In GSSMs, the clay particles are used as the aluminosilicate reaction precursors, which are transformed into a geopolymer gel by the addition of an alkaline solution and curing at an elevated temperature. The production process involves adding an aggregate to the soil (typically sand), preparing an alkaline solution, mixing the solution with the soil to create a slurry, compacting the soil in a press to make a block and then curing it.
The proposed advantage of stabilising soil with geopolymerisation over lime or concrete is lower embodied energy and carbon. The temperature required to cure a geopolymer-stabilised earth block (around 100°C) is far lower than that required to calcine cement or lime, or fire a clay brick (typically 700°C). There is possibly scope to use waste materials to produce the alkaline solution activator, further reducing the environmental and economic costs.
Social scientists working in the field have long called for more research into sustainable, affordable construction materials that the urban poor in LEDCs can build with. GSSM is a relatively undeveloped and young research field, with geopolymers only discovered around 40 years ago. But, in recent years, research groups from various countries including Togo, Jordan, Senegal and Malaysia have carried out experimental studies into the fundamental behaviour of these materials, as well as characterising materials made with real soils.
The key variables in the production process can be divided into composition and processing. Composition factors include clay mineral composition of the soil, alkali activating substance, mass ratio of water to clay mineral and mass ratio of activator to clay mineral. Processing factors include temperature, time and atmosphere of curing. There is now a reasonable understanding of different compositional and processing conditions. Behavioural trends and useful ranges have been established for kaolinite (the most common clay mineral). Results from real soils have been impressive, demonstrating dry strength values that can meet typical standards for stabilised earth construction.
Ultimately, for such a material to be of practical use, a ‘recipe’ needs to exist for determining how much activating substance and what curing conditions are required for a given soil. Soils vary in composition between regions, especially the types and proportions of clay minerals present. Most studies to date have focused on kaolinite. However, real soils often contain a mix of clay minerals, with tropical soils often containing rarer clays such as halloysite. To understand how effective GSSMs could be in different regions, we will need to understand how the reaction varies for different combinations of clay minerals. In addition, the geopolymerisation reaction itself is still not fully understood, and so the role in the reaction of minor elements in soil, such as iron, are still unknown.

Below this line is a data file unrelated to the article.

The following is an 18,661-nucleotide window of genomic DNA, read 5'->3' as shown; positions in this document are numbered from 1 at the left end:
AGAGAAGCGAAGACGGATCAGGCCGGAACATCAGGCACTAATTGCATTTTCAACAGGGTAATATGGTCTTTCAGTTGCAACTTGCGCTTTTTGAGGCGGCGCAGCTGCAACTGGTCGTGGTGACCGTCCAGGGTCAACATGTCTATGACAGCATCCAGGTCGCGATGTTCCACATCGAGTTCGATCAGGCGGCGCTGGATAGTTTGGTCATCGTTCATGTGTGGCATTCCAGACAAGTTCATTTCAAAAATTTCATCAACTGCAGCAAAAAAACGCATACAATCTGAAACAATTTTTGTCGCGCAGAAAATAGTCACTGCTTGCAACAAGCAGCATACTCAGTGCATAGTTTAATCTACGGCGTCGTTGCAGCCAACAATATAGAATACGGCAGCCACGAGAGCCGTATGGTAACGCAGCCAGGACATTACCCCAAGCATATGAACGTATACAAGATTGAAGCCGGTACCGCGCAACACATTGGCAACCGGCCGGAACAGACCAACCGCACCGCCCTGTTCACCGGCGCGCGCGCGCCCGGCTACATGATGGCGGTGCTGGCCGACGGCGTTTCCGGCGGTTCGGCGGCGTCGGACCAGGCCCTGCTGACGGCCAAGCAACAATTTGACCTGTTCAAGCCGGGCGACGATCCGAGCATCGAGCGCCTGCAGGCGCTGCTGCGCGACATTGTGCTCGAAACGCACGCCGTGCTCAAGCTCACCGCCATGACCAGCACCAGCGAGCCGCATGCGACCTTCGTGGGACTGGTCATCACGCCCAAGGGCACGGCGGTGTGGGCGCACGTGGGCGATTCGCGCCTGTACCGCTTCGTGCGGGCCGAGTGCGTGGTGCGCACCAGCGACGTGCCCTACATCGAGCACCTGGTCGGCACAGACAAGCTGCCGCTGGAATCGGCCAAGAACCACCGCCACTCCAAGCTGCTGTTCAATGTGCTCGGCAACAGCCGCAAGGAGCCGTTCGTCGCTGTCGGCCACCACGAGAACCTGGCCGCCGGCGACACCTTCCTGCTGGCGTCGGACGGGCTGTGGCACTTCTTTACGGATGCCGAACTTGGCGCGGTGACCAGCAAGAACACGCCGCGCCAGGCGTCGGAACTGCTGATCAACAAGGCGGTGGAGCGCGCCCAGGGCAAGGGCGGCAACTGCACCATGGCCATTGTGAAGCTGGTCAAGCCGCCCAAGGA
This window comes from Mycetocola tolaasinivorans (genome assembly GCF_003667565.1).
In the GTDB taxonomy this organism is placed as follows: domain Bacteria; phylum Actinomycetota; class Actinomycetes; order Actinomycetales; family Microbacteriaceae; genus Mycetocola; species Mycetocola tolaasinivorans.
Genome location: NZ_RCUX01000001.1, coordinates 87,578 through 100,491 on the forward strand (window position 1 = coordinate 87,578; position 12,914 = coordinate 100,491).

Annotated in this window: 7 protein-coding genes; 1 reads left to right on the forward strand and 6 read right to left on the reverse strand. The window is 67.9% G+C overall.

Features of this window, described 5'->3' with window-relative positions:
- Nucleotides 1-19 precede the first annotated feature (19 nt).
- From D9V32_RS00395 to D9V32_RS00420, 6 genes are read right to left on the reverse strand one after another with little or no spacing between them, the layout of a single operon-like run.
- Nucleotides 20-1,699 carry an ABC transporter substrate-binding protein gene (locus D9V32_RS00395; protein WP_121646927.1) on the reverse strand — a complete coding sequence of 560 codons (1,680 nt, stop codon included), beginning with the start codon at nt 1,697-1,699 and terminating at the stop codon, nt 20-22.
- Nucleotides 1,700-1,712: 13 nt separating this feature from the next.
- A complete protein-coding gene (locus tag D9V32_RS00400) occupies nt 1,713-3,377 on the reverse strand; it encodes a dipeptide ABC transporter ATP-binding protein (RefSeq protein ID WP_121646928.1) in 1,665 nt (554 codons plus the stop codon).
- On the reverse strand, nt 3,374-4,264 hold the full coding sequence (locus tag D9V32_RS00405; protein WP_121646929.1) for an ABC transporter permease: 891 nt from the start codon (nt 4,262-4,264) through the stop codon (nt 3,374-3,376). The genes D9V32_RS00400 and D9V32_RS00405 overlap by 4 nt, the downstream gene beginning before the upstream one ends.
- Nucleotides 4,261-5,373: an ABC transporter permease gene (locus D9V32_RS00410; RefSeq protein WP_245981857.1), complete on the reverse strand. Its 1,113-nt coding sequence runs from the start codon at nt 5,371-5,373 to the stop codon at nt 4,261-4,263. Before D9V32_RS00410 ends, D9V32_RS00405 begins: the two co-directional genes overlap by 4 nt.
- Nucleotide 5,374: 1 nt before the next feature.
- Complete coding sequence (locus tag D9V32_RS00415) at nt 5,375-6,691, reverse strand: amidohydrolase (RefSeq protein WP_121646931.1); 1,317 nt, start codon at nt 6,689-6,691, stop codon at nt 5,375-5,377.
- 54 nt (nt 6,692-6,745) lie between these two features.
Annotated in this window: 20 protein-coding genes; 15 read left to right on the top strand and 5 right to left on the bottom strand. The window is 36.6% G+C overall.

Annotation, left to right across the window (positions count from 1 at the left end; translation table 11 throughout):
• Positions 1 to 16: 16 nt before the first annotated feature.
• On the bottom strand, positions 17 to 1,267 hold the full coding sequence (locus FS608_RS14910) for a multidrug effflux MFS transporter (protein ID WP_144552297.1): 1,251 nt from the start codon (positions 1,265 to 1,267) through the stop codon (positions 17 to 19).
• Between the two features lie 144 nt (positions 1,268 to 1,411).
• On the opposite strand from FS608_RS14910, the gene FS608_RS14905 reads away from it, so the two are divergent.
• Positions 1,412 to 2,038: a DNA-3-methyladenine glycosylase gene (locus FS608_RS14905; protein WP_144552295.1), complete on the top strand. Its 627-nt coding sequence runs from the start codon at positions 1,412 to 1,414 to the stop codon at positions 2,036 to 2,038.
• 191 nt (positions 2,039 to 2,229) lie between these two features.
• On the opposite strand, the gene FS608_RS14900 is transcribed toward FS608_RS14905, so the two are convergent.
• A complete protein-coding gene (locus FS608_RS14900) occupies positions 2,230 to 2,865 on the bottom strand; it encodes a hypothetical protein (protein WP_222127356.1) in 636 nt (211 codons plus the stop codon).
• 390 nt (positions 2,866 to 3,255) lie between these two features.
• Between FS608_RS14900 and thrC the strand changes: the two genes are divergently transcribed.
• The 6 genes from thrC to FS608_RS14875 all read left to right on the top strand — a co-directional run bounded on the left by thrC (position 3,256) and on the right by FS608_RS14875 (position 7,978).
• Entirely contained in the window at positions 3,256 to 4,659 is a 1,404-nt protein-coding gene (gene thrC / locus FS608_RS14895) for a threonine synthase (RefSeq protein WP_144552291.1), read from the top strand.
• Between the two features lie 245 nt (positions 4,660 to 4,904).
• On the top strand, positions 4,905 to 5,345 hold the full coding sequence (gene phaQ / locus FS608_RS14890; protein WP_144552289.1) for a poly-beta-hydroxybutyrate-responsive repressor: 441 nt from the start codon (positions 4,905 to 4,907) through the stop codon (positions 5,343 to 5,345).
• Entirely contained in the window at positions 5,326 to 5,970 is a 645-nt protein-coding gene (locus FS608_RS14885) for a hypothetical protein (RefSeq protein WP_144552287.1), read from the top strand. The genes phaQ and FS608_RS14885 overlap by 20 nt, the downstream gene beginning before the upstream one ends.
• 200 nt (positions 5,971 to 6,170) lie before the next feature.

On the civil engineering scale, there are several practical constraints that must be borne in mind. Firstly, the moisture content of such a mix must tread a fine balance. Too much water, and there is the risk of shrinkage cracking. Too little water, and the wet mix will not be workable.
On the social side, there are issues around perception and aspiration. There are aspirations by some in LEDCs to live in concrete-based houses regardless of the benefits of alternative materials. In urban areas of LEDCs, the majority of materials production and construction is by the informal sector. In this underground economy, health and safety procedures are often non-existent. It is the responsibility of materials designers to design out risks as far as possible. In particular, the need for alkaline substances for the reaction requires care to be taken.
Our collective ability to provide adequate housing for the growing global population requires sustainable, practical and affordable materials that do not currently exist. This issue is most acute for poor families in urban areas of LEDCs. GSSMs are one category of material under development that could fulfil this brief. Results from research studies so far are positive, although there are many questions still to be answered about how such materials would work on both a chemical and civil engineering level. Alastair is a PhD student in the Centre for Decarbonisation of the Built Environment at the University of Bath, UK. Prior to this he worked as a Graduate Sustainability and Physics Consultant at BuroHappold Engineering. He holds a degree in Materials Science from the University of Oxford.